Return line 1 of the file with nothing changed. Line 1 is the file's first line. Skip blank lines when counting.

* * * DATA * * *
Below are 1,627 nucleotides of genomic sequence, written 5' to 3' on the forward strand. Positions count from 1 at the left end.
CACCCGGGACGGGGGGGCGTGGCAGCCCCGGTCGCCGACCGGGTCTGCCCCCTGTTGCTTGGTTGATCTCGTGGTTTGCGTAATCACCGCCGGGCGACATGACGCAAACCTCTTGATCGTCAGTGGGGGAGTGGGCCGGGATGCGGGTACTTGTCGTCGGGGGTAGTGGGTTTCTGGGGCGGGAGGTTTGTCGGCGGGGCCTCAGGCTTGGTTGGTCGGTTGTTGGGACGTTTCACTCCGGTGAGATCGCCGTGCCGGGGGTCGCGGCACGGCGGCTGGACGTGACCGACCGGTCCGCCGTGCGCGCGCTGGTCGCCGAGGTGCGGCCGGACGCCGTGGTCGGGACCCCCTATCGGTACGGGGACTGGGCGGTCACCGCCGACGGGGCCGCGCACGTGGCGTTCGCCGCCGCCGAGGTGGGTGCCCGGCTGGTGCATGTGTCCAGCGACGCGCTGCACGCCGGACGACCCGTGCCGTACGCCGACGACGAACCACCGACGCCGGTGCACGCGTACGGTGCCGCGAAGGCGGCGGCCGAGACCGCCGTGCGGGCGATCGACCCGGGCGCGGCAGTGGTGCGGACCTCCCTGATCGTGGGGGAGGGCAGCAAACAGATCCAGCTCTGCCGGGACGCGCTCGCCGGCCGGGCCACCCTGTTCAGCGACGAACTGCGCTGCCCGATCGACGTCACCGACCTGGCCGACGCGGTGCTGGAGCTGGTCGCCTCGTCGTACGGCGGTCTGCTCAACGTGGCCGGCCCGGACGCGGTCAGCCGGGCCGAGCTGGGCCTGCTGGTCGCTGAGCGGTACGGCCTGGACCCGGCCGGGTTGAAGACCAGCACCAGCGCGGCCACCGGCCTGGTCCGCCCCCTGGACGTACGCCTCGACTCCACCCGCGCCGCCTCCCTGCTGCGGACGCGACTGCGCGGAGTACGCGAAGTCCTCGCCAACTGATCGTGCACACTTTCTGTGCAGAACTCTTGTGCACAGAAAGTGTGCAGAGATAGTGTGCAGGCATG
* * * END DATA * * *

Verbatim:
Below are 1,627 nucleotides of genomic sequence, written 5' to 3' on the forward strand. Positions count from 1 at the left end.